How You Can Rewire Your Brain To Crack CAT

Ever wondered why you excel at what you love doing? Be it watching your favourite sport or your favourite TV series, painting, playing instruments or playing video games.

How your hands know what to do exactly with the video game controller or how you know at which step the player went wrong in the match. Ever wondered why you know the next line of your favourite TV show episode.

We all tend to know the answer. We enjoy doing it so much that our brain develops a pattern. We are so relaxed while doing the things we love that we learn them to an expert level.

“Practice makes a man perfect” – is an age-old saying and never it goes wrong. The modern-day explanation of this quote is the concept of “Neuroplasticity”.

The very informal definition of “Neuroplasticity” is that for every activity that we do our brain forms a pattern or a circuit of neurons. Our life is basically functioning on millions of circuits that our brain forms. If we continue that activity that circuit keeps on repeating and becomes strong, which explains our reflexive actions of the things we have been doing since our childhood. This is how we learn things. It also explains why we are expert in doing what we love. It can be anything.

Now that we have shed some light on this concept let us relate it to the fact as to how we can implement it in our CAT preparation.

How To Implement Concepts Of Neuroplasticity For CAT Preparation

  • Habits: The first and foremost activity we should do for our CAT preparation is to force ourselves to form certain habits. This includes setting our schedule for certain fixed things that we have to do no matter what. For example: learning 20 new words a day, practising 3 DI sets and 3 reading comprehensions a day.
  • It will be a little uncomfortable at first but as you proceed you will be surprised to know how uncomfortable you feel when you don’t do it after you form a habit. This is how we train our brain or form a permanent circuit of the pattern. This Starting struggle may last from one week to 10 days. After 10 days of doing a particular activity, you start to hold a grasp over your brain and your activities.
  • Enjoying what you do: It is a common experience that if we learn something new, practice it for some days, we tend to develop some grasp on it. Moreover, as we gain more and more control over something we tend to enjoy it. Preparing for CAT is a process of loving the preparation time. You don’t even know how much you can do if you start loving what you are doing. Trust the process and trust yourself.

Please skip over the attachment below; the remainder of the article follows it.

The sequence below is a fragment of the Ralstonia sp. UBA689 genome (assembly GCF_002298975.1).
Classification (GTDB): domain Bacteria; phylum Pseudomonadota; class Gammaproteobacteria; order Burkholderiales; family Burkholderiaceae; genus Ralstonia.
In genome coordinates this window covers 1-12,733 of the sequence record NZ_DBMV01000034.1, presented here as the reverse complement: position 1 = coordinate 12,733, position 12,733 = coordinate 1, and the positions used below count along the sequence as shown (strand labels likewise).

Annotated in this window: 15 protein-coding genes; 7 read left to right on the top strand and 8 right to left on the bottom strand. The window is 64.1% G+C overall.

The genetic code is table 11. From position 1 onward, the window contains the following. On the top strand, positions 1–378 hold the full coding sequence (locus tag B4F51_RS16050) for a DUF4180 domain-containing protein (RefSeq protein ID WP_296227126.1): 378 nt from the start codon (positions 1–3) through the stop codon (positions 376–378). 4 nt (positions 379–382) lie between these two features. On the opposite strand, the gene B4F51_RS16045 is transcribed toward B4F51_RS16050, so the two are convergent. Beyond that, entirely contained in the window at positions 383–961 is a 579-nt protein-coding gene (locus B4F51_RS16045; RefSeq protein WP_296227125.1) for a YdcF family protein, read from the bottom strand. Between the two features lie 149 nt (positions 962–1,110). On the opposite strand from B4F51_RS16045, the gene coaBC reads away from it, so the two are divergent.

• Repeat and Revise: If we learn something and leave it like that we will never retain it. Our brain does form a circuit and if we don’t repeat it again it will not get permanent and strong. So the key to learn something and retain it is to revise.

Revising something takes a very little time. So why not invest little slots of time every day instead of earning something new, leaving it for a long time and then relearning it again.

  • Create a comfort zone: According to an age-old saying, we cannot achieve something if we tend to remain in our comfort zone. According to me if we practice something and gain our mastery over it, we create a new comfort zone.
  • Here’s where mocks come into the picture. Mocks are an excellent way for creating a pool of variety of questions. Another thing mocks do is to condition us to sit for 3 hours without feeling tired.
  • So our goal here is to give and analyse as many mocks as possible. Take a “blow to the head” approach where you practice so many mocks that on the day of test it feels like just any other day in your life.
  • Create small patches and sew them later on: This just means learn new topics every day and keep on revising and perfecting them. After you develop some confidence start practising mixed bag of questions. Train your brain to be as comfortable as possible. After you excel at this start taking mocks and take them in a good number.

This concept is very simple and explains a great deal of things when applied in real life.

With six months remaining for CAT, it is very important to understand that if we do something daily and consistently even for one month it becomes our comfort zone. Our main aim is to make CAT preparation our comfort zone so that we tend to ease up on things as the exam approaches.

So make a schedule and follow it. CAT is a stressful exam, but in order to counter it, we train our brain to actually believe that it is just a daily activity we are performing.

You will be surprised to know your potential once you ease into the preparation.

All The Best.

Medha Gupta